How long do you wait when your swap partners stop responding before looking for other options?

4 Comments

  • I have close friends who are from the Bay Area who now live in San Miguel de Allende in Mexico and they have now done about 55 home exchanges, with mostly great connections. Since HomeExchange was bought out by another home visit program and gone to a more commercial format of points they rely on their many former contacts and just make arrangements themselves without points for this or that. In their experience they say that if you have not heard from someone within 2 weeks inquiring about the exchange then you should probably move on as there are many people interested in exchanging and arrangements need to be secured. Many people do NOT LIKE the so called points system as it loses the spontaneity of exploring and adventure.

  • I don’t think this is anything to do with the points system, it’s all to do with having several lines of communication. Let’s suppose that the writer, as soon as it was looking as if they are seriously talking about an exchange on a web site, had asked for an email address and phone number, this almost certainly would not have been a problem. In my experience, it’s unwise to rely on the web site as the only communication- the other party only has to change to another website, suspend their listing, not pay on time, or the site goes faulty on you, and you have possibly lost them. However, on the one occasion we lost contact because the other party stopped listing forgetting that they owed us a reciprocal exchange in the future, homeexchange.com did write to their email on my behalf to help get the communication going again- it only took them a few days.
    This example, by the way, just proved to us that non simultaneous exchanges are always at risk of problems if they have been to your house first! Unless you are doing a simultaneous exchange (which is a nicer way of exchanging where it’s possible) the points system is a far better deal.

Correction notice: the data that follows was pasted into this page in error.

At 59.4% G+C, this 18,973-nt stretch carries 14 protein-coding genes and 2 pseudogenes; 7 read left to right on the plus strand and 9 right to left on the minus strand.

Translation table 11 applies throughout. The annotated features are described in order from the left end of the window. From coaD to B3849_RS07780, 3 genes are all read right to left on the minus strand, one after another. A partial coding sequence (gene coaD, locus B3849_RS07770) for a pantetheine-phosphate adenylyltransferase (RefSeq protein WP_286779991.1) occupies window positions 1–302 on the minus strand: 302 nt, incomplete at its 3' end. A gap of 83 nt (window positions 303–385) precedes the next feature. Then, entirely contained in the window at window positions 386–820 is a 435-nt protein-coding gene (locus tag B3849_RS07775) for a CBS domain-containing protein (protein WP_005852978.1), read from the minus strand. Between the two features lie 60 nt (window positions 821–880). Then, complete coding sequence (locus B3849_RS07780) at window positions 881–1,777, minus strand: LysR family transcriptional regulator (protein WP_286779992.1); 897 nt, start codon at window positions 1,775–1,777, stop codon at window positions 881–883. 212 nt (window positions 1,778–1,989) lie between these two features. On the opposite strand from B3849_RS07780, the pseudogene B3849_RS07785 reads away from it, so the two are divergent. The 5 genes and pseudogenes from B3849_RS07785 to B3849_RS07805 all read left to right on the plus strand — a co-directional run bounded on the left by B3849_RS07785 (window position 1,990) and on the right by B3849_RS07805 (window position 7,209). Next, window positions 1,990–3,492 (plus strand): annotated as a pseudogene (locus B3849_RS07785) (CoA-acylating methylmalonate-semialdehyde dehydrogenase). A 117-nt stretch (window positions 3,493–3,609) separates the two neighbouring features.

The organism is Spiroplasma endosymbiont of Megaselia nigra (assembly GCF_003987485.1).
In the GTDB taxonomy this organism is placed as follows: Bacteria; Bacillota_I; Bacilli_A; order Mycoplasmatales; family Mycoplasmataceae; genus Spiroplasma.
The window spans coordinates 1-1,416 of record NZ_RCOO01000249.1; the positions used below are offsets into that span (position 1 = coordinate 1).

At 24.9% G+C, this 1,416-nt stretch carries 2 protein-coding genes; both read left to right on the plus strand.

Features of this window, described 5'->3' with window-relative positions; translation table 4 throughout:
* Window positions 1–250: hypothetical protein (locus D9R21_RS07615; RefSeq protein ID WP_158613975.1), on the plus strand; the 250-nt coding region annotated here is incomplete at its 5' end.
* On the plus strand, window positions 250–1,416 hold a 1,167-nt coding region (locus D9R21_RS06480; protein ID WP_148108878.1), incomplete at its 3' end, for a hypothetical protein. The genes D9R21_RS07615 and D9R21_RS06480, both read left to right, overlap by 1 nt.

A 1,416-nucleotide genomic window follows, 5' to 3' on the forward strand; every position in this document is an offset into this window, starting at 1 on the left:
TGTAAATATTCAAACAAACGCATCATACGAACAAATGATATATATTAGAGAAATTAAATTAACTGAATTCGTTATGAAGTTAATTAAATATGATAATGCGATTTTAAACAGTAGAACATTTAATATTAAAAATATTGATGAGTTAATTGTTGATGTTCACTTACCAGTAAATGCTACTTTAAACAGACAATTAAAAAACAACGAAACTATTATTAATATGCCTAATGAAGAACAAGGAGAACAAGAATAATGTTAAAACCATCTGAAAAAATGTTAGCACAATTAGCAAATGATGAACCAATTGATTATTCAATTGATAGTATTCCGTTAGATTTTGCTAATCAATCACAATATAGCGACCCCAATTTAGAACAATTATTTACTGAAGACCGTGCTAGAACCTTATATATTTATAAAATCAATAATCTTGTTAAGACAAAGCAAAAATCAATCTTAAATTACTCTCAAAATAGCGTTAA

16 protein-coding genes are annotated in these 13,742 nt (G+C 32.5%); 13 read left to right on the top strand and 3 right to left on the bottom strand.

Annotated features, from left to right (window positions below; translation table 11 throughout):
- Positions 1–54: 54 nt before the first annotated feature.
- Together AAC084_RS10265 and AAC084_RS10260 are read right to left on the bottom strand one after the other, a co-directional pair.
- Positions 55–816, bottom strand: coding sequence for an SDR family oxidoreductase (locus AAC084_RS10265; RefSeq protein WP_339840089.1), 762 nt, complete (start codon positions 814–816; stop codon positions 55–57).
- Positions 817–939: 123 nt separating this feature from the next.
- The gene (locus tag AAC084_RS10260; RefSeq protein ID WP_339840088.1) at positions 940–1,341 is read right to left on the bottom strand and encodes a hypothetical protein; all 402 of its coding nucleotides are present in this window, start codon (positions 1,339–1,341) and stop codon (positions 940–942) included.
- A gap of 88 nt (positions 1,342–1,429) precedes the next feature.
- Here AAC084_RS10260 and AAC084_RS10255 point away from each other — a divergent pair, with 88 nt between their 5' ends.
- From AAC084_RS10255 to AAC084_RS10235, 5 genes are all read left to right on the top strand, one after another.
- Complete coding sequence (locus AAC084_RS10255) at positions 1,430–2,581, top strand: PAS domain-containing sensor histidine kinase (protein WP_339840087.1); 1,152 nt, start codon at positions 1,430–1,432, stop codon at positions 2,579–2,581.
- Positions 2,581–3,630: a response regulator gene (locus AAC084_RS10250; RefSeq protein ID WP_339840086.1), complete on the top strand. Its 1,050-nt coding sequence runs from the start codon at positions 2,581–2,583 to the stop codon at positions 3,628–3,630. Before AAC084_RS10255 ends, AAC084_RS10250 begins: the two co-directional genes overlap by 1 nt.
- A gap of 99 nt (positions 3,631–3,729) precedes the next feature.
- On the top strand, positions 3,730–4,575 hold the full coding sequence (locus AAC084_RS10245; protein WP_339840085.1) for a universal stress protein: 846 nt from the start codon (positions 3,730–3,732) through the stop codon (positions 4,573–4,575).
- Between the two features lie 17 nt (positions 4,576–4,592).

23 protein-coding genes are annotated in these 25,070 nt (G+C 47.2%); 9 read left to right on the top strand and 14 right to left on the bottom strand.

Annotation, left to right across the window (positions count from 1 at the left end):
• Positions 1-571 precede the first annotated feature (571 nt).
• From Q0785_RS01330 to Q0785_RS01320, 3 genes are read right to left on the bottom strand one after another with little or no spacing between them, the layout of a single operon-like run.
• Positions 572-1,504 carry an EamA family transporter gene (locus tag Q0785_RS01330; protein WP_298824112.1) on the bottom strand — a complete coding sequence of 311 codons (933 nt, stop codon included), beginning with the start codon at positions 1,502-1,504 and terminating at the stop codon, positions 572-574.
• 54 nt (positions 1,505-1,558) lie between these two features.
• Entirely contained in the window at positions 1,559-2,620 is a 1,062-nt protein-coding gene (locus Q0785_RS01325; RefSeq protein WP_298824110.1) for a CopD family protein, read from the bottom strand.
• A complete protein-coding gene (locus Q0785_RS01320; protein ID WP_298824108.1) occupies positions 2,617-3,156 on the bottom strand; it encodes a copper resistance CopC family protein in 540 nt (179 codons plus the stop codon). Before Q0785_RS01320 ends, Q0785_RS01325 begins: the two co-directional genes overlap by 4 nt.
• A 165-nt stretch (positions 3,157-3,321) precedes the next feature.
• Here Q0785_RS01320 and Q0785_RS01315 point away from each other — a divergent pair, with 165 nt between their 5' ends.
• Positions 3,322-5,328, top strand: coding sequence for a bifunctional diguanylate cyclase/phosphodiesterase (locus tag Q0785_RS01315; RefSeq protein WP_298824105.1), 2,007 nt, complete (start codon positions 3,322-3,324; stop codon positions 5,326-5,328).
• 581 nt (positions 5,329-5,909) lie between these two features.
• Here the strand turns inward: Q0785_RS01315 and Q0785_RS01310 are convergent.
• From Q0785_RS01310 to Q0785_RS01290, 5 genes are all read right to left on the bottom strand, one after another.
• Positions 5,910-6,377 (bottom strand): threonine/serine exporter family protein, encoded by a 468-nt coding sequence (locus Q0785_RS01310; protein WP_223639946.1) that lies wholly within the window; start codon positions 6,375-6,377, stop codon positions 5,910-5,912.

We love it.

  • I’m having this exact issue now!
    And, as an airbnb SuperHost, I can’t agree more…. Home Exchange is such a fantastic concept, but there are absolutely zero standards across the board when it comes to hosting, managing expectations for each exchange, etc. Which has it’s charm if you have time to follow up on 30+ conversations with various potential partners, but personally, I would really appreciate it if there were some minimum standards to enforce or process guidelines for all members in place.
    Of course timely and clear communications from hosts and guests would improve the process immensely! But it’s been a giant headache trying to sort through what each member expects from an exchange, because it varies from just a bed to sleep in within a shared home, to full service travel recommendation and the host’s car thrown in. Airbnb has it’s issues, but they have their process streamlined to a T. Everyone knows what they’re getting out of the process before it even begins. Simple!
    My fear is now I’ve accumulated a ton of points I’ll never be able to use. Frustrating!!!

  • I am so sorry this happened to you. Unfortunately we have had a similar experience with Milan this year, and have failed to find an alternative. Like you, we try three approaches but then move on, relying only on officially registered exchanges. We never used to bother with registering an exchange in the past ( we have been swapping for almost 30 years) but these days it is OK apparently to ‘ghost’ someone in all kinds of situations – dinner invitations, holiday invitations etc etc. We think it is very rude too, but it does seem to be the prevailing culture.
    Have a lovely time on Orcas – we enjoyed an exchange there for a balloon last year and the whole trip, including the ferry rides, was fun despite heavy rain at times.